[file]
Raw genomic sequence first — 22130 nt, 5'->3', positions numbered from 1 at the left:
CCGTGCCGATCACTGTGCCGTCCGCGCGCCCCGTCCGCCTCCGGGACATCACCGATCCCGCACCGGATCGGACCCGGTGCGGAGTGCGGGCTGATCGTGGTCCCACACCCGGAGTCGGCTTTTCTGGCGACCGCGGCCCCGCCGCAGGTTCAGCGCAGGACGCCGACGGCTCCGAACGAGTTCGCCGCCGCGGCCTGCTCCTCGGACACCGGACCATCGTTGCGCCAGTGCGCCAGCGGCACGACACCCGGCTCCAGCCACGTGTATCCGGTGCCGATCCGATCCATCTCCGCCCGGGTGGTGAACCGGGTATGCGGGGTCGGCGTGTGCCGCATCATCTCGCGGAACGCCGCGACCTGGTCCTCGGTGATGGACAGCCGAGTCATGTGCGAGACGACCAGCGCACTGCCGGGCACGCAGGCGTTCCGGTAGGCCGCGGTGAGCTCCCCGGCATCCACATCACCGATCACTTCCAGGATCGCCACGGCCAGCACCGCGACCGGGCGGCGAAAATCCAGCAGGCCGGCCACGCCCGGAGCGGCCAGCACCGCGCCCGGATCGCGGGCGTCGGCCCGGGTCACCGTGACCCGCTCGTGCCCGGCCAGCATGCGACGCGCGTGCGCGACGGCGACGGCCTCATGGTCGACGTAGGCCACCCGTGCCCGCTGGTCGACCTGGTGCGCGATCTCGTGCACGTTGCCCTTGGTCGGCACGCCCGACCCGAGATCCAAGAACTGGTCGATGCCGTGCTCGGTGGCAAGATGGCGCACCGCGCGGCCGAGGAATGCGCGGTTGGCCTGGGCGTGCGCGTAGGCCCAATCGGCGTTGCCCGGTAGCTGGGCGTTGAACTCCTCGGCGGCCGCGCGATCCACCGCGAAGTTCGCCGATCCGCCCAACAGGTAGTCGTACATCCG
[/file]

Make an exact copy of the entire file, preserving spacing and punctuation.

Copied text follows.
Raw genomic sequence first — 22130 nt, 5'->3', positions numbered from 1 at the left:
CCGTGCCGATCACTGTGCCGTCCGCGCGCCCCGTCCGCCTCCGGGACATCACCGATCCCGCACCGGATCGGACCCGGTGCGGAGTGCGGGCTGATCGTGGTCCCACACCCGGAGTCGGCTTTTCTGGCGACCGCGGCCCCGCCGCAGGTTCAGCGCAGGACGCCGACGGCTCCGAACGAGTTCGCCGCCGCGGCCTGCTCCTCGGACACCGGACCATCGTTGCGCCAGTGCGCCAGCGGCACGACACCCGGCTCCAGCCACGTGTATCCGGTGCCGATCCGATCCATCTCCGCCCGGGTGGTGAACCGGGTATGCGGGGTCGGCGTGTGCCGCATCATCTCGCGGAACGCCGCGACCTGGTCCTCGGTGATGGACAGCCGAGTCATGTGCGAGACGACCAGCGCACTGCCGGGCACGCAGGCGTTCCGGTAGGCCGCGGTGAGCTCCCCGGCATCCACATCACCGATCACTTCCAGGATCGCCACGGCCAGCACCGCGACCGGGCGGCGAAAATCCAGCAGGCCGGCCACGCCCGGAGCGGCCAGCACCGCGCCCGGATCGCGGGCGTCGGCCCGGGTCACCGTGACCCGCTCGTGCCCGGCCAGCATGCGACGCGCGTGCGCGACGGCGACGGCCTCATGGTCGACGTAGGCCACCCGTGCCCGCTGGTCGACCTGGTGCGCGATCTCGTGCACGTTGCCCTTGGTCGGCACGCCCGACCCGAGATCCAAGAACTGGTCGATGCCGTGCTCGGTGGCAAGATGGCGCACCGCGCGGCCGAGGAATGCGCGGTTGGCCTGGGCGTGCGCGTAGGCCCAATCGGCGTTGCCCGGTAGCTGGGCGTTGAACTCCTCGGCGGCCGCGCGATCCACCGCGAAGTTCGCCGATCCGCCCAACAGGTAGTCGTACATCCG